By Andrew Warshaw
November 18 – The entrance to an insurance company headed by under-fire Cyprus Football Association (CFA) boss Costakis Koutsokoumnis has been bombed in the latest ugly protest against his leadership.
According to Limassol investigators, the blast occurred in the early hours of Thursday morning causing extensive damage but no injuries in what was the second explosion at the same offices in four years.
Media sources claimed that Koutsokoumnis told investigators that he suspected “underworld figures involved with match-fixing” were behind the explosion which occurred while Koutsokoumnis was in Greece at the behest of FIFA, ironically in an effort to mediate a deal between the Greek FA and the government over the ongoing crisis in Greek football.
Koutsokoumnis is a symbol of hate among many Cypriot fans, partly because of his efforts to re-unite Greek and Turkish Cypriot football on the divided island.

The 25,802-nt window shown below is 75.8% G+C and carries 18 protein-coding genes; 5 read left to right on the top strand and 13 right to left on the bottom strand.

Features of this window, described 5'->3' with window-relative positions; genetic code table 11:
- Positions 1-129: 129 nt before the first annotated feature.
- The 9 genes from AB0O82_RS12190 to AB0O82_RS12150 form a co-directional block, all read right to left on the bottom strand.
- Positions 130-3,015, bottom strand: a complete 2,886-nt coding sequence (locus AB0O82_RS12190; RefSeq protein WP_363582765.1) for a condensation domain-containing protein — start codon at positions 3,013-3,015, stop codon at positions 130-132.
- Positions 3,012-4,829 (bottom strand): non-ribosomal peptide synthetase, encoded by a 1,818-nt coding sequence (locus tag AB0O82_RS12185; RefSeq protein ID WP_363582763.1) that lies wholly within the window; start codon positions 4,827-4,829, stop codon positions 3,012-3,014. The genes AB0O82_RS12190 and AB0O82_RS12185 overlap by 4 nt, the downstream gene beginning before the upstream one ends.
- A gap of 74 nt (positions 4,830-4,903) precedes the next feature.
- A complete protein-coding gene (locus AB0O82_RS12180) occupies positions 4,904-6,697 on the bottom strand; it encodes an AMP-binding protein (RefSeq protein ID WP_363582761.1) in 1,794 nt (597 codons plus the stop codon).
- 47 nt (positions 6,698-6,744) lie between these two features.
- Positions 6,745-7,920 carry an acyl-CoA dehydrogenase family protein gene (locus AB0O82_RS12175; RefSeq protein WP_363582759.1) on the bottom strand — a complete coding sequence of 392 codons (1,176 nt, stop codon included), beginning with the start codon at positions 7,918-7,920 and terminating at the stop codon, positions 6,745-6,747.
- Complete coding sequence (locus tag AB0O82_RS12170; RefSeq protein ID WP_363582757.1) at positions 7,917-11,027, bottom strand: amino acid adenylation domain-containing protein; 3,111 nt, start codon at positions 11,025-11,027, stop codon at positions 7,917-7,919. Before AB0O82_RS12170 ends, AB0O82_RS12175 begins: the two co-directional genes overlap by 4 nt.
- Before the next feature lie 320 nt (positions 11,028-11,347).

He recently announced sweeping measures in a bid to eradicate match-fixing, under pressure from UEFA which suspects six first-division matches and a domestic cup match may have been fixed since September. According to Marios Lefkaritis, a vice president at UEFA and honorary president of the CFA, files on 75 matches suspected of being fixed since 2011 are being processed.
Koutsokoumnis has been CFA President since 2001 but according to agency reports has been accused of using his position to bolster his position within the ranks of FIFA and UEFA rather than prioritising more pressing domestic issues.
Even though he is endeavouring to stamp out match-fixing, Cypriot football continues to be plagued by other problems such as hooliganism, while there is discontent over the numbers of foreign players in the countsy. Cyprus has the highest number of foreign imports of any top division in Europe and according to world players’ union (FIFPro) has one of the worst reputations in the world for players being left unpaid, largely as a result of clubs being in severe debt.
Within hours of the latest bombing incident, Cyprus’ top sports official urged lawmakers to pass legislation enabling authorities to tap suspects’ telephones and access bank accounts in the fight against match-fixing.
Cleanthis Georgiades, president of Cyprus Sports Organisation, said the situation was now out of control. “If authorities are going to stamp this out, legislation must be passed that unties their hands because it’s wiretapping that helps crack such cases,” he told The Associated Press.
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